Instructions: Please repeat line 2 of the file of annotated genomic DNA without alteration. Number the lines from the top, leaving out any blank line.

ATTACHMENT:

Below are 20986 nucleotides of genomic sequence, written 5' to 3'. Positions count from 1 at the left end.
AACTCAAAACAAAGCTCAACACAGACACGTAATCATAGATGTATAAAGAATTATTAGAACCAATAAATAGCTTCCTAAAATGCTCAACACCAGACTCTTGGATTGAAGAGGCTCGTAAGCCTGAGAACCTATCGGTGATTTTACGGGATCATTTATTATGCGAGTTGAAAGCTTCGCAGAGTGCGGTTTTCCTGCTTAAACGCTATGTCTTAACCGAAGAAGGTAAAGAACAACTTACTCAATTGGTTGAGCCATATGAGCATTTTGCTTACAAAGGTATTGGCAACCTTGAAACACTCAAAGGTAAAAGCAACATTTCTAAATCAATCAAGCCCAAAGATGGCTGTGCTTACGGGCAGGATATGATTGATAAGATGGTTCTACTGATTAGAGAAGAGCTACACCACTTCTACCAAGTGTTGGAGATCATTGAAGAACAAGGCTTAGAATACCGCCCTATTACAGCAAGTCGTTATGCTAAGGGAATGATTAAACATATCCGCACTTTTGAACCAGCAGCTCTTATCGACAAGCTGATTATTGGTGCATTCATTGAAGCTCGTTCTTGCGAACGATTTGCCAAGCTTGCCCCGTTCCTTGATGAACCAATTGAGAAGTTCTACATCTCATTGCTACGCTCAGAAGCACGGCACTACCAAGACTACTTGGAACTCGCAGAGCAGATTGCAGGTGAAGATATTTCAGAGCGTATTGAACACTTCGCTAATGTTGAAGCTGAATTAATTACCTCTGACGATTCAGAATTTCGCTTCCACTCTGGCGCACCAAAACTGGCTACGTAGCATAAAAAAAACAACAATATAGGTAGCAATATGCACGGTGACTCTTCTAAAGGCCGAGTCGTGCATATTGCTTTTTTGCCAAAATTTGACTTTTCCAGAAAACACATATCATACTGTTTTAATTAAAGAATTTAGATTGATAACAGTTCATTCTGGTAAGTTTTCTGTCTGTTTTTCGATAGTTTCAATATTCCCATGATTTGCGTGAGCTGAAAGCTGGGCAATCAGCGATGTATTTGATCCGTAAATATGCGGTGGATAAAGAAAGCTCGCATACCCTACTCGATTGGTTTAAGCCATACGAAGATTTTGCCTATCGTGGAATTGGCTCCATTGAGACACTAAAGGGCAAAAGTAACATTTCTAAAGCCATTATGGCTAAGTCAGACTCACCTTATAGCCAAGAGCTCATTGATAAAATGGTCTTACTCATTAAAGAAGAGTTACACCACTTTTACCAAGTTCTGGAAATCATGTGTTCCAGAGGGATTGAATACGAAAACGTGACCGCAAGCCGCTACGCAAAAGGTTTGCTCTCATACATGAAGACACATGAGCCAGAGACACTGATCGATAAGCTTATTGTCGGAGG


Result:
AACTCAAAACAAAGCTCAACACAGACACGTAATCATAGATGTATAAAGAATTATTAGAACCAATAAATAGCTTCCTAAAATGCTCAACACCAGACTCTTGGATTGAAGAGGCTCGTAAGCCTGAGAACCTATCGGTGATTTTACGGGATCATTTATTATGCGAGTTGAAAGCTTCGCAGAGTGCGGTTTTCCTGCTTAAACGCTATGTCTTAACCGAAGAAGGTAAAGAACAACTTACTCAATTGGTTGAGCCATATGAGCATTTTGCTTACAAAGGTATTGGCAACCTTGAAACACTCAAAGGTAAAAGCAACATTTCTAAATCAATCAAGCCCAAAGATGGCTGTGCTTACGGGCAGGATATGATTGATAAGATGGTTCTACTGATTAGAGAAGAGCTACACCACTTCTACCAAGTGTTGGAGATCATTGAAGAACAAGGCTTAGAATACCGCCCTATTACAGCAAGTCGTTATGCTAAGGGAATGATTAAACATATCCGCACTTTTGAACCAGCAGCTCTTATCGACAAGCTGATTATTGGTGCATTCATTGAAGCTCGTTCTTGCGAACGATTTGCCAAGCTTGCCCCGTTCCTTGATGAACCAATTGAGAAGTTCTACATCTCATTGCTACGCTCAGAAGCACGGCACTACCAAGACTACTTGGAACTCGCAGAGCAGATTGCAGGTGAAGATATTTCAGAGCGTATTGAACACTTCGCTAATGTTGAAGCTGAATTAATTACCTCTGACGATTCAGAATTTCGCTTCCACTCTGGCGCACCAAAACTGGCTACGTAGCATAAAAAAAACAACAATATAGGTAGCAATATGCACGGTGACTCTTCTAAAGGCCGAGTCGTGCATATTGCTTTTTTGCCAAAATTTGACTTTTCCAGAAAACACATATCATACTGTTTTAATTAAAGAATTTAGATTGATAACAGTTCATTCTGGTAAGTTTTCTGTCTGTTTTTCGATAGTTTCAATATTCCCATGATTTGCGTGAGCTGAAAGCTGGGCAATCAGCGATGTATTTGATCCGTAAATATGCGGTGGATAAAGAAAGCTCGCATACCCTACTCGATTGGTTTAAGCCATACGAAGATTTTGCCTATCGTGGAATTGGCTCCATTGAGACACTAAAGGGCAAAAGTAACATTTCTAAAGCCATTATGGCTAAGTCAGACTCACCTTATAGCCAAGAGCTCATTGATAAAATGGTCTTACTCATTAAAGAAGAGTTACACCACTTTTACCAAGTTCTGGAAATCATGTGTTCCAGAGGGATTGAATACGAAAACGTGACCGCAAGCCGCTACGCAAAAGGTTTGCTCTCATACATGAAGACACATGAGCCAGAGACACTGATCGATAAGCTTATTGTCGGAGG